deviladvocate Fri 08-Jul-11 23:15:41

I read a great suggestion in mumsnet rules that suggested imagining that you're being recorded for a programme on parenting, just try pretending to enjoy yourself being with the kids and it might just work - the kids will be picking up on your mood and reacting accordingly. We have foul days when i'm in a bad mood so i must really give it a try too!

Create a rough structure for your week - plan an activity for each day and some downtime too, whenever suits you best - if it's hard getting out in the morning plan to go out after lunch for a few hours - just knowing that you're going out helps everyone to relax and enjoy being home. Have a think about what you all enjoy and try and do it, whether it's going to the park, softplay (you can sit and chill while they play), library, visiting friends. It's hard work looking after three but a bit of planning makes a big difference. Good luck!

Gavi Sat 09-Jul-11 10:36:01

Hi I'm learning to adjust as well, I've just finished my degree and I've got a 5 year old and a four month old. I really thought I would enjoy the chance to just be a Mum but I'm bored already. Love having more time with the kids but it's very difficult to get used to not learning if that makes sense. Keeping busy makes your brain feel alive. Can't wait to start my postgrad next year!!

monkoray Sat 09-Jul-11 18:52:43

You've just finished your PGCE, why not treat this summer like a practice and lesson plan each day. There is loads you can teach toddlers as well as your 7 year old and there will be a challenge in finding 'lessons' that can appeal to both age groups. There are loads of great homeschooling websites that can give you some great ideas that (depending on what age you will be teaching later) you could even carry forward to school.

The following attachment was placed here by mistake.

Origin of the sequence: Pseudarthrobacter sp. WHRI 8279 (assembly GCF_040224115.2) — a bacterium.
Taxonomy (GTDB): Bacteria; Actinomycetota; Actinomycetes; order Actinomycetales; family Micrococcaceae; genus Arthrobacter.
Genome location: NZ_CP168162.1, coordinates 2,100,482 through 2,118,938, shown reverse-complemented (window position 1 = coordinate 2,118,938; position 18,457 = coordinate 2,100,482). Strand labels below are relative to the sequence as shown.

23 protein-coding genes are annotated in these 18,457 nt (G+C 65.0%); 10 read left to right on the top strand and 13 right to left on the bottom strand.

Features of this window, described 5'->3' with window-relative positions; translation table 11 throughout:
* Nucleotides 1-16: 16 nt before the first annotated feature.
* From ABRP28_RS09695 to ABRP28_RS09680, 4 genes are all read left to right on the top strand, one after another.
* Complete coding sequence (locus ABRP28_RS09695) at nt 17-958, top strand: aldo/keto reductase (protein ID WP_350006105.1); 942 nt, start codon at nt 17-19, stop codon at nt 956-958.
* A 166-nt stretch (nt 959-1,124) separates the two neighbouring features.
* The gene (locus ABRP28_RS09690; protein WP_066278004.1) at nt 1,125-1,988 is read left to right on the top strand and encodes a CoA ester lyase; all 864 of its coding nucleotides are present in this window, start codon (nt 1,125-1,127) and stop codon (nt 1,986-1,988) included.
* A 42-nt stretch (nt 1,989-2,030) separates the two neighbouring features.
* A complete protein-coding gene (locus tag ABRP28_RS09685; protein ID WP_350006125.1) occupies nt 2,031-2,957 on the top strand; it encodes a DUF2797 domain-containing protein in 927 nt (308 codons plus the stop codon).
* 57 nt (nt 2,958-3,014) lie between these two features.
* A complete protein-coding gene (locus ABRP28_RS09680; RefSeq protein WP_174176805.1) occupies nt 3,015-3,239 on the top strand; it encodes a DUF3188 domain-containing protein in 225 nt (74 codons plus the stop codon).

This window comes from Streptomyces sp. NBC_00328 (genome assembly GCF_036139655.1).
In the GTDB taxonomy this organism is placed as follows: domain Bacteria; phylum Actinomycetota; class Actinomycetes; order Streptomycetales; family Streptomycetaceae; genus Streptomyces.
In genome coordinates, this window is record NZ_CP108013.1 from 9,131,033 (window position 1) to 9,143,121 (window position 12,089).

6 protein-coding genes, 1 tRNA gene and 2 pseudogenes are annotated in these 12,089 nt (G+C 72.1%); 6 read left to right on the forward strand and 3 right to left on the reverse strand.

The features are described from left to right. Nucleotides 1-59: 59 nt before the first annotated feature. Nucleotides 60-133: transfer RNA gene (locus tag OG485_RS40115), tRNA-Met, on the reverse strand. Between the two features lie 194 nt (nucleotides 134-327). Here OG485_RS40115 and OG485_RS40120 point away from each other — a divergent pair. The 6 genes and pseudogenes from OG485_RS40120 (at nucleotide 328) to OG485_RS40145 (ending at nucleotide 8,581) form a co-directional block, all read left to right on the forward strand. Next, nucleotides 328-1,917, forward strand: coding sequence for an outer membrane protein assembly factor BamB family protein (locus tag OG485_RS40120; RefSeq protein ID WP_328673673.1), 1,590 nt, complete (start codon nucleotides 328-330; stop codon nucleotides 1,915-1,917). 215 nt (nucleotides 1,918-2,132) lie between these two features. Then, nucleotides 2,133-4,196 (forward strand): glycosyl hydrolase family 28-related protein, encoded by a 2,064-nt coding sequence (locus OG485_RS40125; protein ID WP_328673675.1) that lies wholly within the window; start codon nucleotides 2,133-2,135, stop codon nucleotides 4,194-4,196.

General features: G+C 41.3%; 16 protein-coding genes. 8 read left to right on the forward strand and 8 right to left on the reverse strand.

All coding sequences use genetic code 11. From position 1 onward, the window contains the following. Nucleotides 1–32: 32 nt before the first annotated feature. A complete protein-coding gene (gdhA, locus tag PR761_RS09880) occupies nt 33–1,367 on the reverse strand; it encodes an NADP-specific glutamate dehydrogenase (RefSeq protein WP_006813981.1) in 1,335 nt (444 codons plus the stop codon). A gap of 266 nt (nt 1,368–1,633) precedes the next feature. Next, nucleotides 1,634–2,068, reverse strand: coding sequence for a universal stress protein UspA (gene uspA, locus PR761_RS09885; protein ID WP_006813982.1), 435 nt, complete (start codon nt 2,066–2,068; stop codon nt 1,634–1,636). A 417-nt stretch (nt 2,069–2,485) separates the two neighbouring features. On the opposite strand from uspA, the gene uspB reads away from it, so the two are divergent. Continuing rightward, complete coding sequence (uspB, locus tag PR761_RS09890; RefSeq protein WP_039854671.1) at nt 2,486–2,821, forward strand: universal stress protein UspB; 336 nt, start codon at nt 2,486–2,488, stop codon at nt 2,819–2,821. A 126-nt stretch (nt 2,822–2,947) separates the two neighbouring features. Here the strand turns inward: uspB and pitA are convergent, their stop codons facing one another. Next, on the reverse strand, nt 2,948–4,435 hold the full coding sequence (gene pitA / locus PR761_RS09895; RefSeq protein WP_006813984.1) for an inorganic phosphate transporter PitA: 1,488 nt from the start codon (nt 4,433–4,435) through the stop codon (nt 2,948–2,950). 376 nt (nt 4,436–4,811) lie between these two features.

chutneypig Sat 09-Jul-11 20:32:08

You have my sympathy. When my twins were that age I tended to stick with places where if they did do the twin split and head in opposite directions it wasn't a disaster. Soft play, farms, that sort of thing. Trouble is that approach gets expensive. Reins also helped.

It must be a massive adjustment in pace for you. Were the twins in childcare while you were studying? I know my two did find it very odd for a while after I was made redundant, they were so used to the stimulation of nursery.

I find music can drown out the whining quite effectively. The stereo nature of twins going off on one is mind blowing.

It sounds like you're maybe missing the stimulation of the course too. Would it help to find some sort of small, manageable project for you? It might be the last thing you want so do ignore me if it is. But I know I felt/feel more motivated if I've managed to write something, which is what I'm trying to catch up on.